NEZ PERCE SAD TALE AT BIG HOLE
The wind was biting and the snow was beginning to fall, but my wife and I journeyed on, determined to arrive at the sleeping camp of the Nez Perce to see and feel the sorrow that happened here, so many years ago. It was Memorial Day and quite appropriate to have walked the ground where Chief Joseph, other Chiefs and the people of the Nez Perce were surprised while sleeping by the U S Army with cannon fire on their camp.
It was August 9, 1877 when gun shots rang out and started to cut down the sleeping camp of the Nez Perce. Big Hole would leave a big hole in Chief Joseph's heart as he watched his people being attacked. Close to 90 Nez Perce were killed, men, women and children and the U S Army lost 31 soldiers and volunteers on that fateful day. Today it is regarded at a memorial to the fallen and many of the remaining Nez Perce travel to the Montana Battlefields, including Big Hole, to honor those that fought and died during the conflict of 1877. The Big Hole National Battlefield was created to honor all who were there.
In the summer of 1877, Chief Joseph refused to live in a reservation demanded by the meeting with the U S Army in Oregon and tried to get his people to Canada and freedom. Besides the Big Hole surprise by the U S Army, there were many battles with the pursuing U S Army , but it all came to an end at Bear Paw, just 40 miles short of Canada. On October 5th, 1877, after five days of siege and battle, Chief Joseph gave his immortal speech: “From where the sun now stands, I will fight no more forever.”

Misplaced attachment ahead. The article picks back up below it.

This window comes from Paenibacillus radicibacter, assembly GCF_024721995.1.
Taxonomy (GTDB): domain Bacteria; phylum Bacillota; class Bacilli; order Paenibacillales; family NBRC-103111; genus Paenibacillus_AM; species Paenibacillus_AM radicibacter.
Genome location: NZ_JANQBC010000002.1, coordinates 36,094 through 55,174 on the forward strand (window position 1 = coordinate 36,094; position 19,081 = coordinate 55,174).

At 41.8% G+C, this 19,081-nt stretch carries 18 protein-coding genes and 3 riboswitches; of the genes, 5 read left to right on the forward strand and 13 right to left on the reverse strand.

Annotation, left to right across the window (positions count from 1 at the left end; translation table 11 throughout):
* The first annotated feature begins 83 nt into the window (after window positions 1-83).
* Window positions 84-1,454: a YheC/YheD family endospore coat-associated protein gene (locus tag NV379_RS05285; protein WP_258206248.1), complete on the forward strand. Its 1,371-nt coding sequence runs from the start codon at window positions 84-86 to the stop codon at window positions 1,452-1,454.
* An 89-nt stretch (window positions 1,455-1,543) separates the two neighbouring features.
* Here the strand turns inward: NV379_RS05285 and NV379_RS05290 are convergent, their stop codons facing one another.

As my wife and I left the Big Hole Battlefield, a light rain began to fall as if tears from the heavens. We both felt the emotional churn that was caused by the tragedy that occurred on August 9, 1877. The entire Nez Perce Trail was a tragic tale. We cannot redo the past but only learn from it and not repeat it. I had purchased a book at the visitors center on the life of Chief Joseph and before getting in my car to leave, I opened up the book. As I did, a single snowflake landed on the page. The snowflake, white and pure, seemed like the message of the words from Chief Joseph. Hopefully one day for the entire world, Chief Joseph's words may come true; "I will fight no more forever."